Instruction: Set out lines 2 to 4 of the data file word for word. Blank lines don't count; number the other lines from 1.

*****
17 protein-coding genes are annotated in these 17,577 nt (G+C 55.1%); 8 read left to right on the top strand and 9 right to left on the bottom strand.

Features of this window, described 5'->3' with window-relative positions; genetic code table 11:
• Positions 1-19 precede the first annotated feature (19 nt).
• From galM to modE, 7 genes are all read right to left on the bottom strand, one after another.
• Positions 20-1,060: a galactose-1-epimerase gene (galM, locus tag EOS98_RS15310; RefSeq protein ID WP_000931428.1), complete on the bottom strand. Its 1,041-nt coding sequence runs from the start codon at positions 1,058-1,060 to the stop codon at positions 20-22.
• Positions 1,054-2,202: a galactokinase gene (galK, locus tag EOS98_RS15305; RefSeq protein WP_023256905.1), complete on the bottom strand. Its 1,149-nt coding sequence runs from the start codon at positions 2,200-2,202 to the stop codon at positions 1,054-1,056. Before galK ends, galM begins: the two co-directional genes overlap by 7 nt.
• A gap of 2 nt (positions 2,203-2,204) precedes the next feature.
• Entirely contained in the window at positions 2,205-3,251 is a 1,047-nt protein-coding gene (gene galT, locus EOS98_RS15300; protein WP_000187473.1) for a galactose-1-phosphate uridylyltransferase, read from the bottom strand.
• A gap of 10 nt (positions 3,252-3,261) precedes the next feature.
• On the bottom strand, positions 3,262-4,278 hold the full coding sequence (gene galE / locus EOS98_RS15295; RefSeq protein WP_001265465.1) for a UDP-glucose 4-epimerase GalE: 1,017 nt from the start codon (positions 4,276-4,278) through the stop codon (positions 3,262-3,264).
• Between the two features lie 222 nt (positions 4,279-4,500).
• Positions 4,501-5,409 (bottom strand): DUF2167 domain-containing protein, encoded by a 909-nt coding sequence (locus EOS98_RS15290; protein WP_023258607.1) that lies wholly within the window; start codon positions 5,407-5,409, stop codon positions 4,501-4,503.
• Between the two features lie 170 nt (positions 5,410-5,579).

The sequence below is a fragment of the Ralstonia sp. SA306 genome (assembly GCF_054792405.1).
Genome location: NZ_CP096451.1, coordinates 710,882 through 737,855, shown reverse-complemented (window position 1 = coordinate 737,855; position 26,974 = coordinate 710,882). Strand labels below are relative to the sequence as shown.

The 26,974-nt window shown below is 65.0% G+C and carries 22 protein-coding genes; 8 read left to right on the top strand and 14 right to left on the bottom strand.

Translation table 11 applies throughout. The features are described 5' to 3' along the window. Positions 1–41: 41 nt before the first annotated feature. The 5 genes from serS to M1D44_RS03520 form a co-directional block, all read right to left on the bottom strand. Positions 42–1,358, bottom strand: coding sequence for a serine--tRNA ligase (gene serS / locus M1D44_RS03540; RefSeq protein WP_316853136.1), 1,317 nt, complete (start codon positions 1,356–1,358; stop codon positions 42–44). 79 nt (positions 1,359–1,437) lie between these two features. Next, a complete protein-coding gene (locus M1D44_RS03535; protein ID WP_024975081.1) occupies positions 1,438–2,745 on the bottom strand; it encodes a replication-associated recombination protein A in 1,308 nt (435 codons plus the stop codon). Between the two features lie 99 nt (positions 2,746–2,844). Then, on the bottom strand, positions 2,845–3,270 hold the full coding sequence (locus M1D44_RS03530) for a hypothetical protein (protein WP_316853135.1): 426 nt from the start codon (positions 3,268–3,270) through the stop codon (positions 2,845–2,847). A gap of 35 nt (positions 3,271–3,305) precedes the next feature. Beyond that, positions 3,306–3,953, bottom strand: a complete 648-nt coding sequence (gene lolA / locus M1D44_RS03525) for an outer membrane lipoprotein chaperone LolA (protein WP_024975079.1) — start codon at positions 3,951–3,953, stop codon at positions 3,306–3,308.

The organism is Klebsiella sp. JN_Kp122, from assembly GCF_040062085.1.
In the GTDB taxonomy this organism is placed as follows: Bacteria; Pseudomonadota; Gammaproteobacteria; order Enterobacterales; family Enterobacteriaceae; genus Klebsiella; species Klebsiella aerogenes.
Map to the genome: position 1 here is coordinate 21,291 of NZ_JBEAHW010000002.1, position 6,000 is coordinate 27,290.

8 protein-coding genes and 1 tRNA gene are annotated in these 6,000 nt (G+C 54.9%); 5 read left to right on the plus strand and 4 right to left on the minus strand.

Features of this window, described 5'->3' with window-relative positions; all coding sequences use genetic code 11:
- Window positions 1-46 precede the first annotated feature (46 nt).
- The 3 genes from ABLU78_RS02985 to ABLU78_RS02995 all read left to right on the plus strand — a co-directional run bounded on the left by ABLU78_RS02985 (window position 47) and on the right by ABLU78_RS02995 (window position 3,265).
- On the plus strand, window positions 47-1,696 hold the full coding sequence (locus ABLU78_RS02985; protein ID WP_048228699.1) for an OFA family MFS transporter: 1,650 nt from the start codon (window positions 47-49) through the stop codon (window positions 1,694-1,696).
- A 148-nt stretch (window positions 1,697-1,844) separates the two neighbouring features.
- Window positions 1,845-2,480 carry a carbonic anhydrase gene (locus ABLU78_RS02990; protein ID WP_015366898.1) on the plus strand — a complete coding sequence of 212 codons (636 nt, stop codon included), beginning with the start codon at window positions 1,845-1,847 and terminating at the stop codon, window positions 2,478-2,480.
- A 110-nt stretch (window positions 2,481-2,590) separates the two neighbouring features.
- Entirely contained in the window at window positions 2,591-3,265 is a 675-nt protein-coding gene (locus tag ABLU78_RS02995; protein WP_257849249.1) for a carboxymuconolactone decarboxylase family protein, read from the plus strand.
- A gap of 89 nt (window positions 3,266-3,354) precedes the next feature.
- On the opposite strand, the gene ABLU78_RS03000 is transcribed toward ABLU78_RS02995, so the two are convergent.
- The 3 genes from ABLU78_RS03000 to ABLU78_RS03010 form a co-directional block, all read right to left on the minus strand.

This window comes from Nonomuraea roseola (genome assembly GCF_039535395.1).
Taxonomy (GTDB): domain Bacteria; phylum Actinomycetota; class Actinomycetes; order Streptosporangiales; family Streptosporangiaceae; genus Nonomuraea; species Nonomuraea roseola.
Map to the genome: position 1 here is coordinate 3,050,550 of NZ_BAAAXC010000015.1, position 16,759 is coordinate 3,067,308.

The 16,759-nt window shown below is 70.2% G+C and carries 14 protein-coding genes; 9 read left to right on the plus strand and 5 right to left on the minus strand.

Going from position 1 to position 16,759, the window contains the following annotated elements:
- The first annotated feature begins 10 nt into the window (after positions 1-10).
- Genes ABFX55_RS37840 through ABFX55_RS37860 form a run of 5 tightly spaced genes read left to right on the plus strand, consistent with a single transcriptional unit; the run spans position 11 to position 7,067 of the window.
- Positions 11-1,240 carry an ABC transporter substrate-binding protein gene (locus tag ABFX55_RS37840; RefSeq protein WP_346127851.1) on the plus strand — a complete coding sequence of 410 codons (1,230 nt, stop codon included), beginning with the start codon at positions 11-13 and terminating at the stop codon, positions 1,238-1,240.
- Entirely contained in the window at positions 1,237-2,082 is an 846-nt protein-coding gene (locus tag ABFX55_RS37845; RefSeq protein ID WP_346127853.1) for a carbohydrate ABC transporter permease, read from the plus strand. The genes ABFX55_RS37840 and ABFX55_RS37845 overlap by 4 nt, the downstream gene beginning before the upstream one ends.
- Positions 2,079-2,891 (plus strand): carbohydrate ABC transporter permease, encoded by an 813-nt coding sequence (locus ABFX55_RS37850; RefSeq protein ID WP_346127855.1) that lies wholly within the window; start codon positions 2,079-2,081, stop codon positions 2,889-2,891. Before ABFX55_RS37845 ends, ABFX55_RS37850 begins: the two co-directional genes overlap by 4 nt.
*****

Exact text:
Features of this window, described 5'->3' with window-relative positions; genetic code table 11:
• Positions 1-19 precede the first annotated feature (19 nt).
• From galM to modE, 7 genes are all read right to left on the bottom strand, one after another.